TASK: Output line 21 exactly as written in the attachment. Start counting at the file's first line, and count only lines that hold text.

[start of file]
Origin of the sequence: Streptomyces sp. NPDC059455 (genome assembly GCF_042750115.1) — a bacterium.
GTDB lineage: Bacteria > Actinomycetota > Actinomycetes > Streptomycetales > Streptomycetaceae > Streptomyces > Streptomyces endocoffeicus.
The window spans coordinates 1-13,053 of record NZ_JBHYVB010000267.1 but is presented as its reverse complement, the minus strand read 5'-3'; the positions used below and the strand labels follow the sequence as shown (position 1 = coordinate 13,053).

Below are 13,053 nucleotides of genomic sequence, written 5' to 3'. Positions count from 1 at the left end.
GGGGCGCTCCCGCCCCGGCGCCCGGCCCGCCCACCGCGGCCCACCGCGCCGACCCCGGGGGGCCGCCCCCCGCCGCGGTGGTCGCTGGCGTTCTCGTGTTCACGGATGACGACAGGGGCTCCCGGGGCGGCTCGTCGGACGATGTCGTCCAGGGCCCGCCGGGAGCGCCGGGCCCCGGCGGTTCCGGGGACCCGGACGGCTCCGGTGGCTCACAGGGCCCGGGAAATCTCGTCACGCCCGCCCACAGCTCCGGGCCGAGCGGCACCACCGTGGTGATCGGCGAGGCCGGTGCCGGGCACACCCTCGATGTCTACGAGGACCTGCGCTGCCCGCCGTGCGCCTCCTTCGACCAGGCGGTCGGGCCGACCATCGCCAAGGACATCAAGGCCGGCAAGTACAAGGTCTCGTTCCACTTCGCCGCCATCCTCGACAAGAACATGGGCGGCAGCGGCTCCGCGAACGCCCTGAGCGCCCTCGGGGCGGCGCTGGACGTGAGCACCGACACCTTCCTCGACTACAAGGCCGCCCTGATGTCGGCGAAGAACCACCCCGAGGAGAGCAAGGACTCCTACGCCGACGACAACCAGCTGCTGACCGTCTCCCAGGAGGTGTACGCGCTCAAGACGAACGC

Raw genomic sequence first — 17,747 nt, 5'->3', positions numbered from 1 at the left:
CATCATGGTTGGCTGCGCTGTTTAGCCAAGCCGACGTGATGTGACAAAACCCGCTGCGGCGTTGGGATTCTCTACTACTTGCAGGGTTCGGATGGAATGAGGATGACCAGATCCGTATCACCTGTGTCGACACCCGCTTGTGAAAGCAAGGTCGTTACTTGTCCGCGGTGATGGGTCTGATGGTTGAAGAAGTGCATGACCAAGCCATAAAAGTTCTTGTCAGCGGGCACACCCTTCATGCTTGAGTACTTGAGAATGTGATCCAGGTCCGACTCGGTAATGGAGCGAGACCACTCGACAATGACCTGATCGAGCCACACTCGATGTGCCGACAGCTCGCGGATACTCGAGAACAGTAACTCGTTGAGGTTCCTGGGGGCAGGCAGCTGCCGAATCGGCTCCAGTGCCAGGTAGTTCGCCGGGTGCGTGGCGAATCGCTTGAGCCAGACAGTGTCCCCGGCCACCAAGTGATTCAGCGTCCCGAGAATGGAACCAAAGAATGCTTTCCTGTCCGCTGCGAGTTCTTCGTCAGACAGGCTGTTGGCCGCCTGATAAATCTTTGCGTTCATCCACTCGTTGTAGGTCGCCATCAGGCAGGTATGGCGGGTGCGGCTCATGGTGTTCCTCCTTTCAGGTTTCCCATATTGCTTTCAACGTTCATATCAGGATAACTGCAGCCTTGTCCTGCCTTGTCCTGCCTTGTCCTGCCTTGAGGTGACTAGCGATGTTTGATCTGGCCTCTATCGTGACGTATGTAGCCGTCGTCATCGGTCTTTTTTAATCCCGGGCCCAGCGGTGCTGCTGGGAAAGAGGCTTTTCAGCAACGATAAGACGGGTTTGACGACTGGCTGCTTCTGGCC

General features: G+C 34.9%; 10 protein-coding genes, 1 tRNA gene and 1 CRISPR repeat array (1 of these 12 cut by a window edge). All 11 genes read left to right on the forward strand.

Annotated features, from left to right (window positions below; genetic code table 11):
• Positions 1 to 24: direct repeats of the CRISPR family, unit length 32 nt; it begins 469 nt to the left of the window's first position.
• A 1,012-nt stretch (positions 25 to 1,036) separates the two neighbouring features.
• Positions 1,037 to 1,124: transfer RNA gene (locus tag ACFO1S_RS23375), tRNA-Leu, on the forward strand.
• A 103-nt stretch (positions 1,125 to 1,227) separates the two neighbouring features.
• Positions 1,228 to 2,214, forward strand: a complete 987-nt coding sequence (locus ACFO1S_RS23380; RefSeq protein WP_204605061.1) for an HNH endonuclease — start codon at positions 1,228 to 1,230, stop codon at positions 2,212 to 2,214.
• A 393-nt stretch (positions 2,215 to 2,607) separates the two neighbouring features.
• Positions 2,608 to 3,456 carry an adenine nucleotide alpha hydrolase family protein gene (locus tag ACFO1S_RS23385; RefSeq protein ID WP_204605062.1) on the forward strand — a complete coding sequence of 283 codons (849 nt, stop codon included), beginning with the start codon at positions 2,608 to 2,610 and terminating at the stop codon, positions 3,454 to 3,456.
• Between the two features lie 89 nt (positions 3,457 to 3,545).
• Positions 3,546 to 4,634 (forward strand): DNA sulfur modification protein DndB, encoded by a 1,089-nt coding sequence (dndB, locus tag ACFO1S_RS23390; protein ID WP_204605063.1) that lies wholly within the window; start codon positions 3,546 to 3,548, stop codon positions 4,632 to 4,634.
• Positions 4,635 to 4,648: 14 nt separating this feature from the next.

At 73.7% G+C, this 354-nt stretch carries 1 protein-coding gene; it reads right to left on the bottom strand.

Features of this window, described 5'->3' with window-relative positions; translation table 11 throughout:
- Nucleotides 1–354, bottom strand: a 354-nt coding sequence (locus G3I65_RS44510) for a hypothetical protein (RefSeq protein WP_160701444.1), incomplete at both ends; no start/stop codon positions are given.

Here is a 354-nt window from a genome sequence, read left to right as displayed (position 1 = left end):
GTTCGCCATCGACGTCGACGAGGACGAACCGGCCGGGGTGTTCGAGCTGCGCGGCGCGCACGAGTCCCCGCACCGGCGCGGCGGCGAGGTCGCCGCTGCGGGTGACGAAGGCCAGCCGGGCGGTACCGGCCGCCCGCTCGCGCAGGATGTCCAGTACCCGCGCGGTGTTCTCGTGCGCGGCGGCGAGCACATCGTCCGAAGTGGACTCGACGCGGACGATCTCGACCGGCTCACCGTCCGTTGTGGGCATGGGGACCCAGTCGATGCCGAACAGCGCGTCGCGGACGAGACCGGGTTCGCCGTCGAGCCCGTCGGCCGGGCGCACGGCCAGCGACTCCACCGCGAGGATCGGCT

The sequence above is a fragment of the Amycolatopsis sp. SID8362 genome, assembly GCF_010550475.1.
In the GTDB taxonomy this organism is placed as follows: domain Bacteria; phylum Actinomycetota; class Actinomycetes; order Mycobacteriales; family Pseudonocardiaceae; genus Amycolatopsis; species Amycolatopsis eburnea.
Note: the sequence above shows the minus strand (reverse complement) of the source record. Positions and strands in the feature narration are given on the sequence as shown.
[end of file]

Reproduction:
Features of this window, described 5'->3' with window-relative positions; translation table 11 throughout: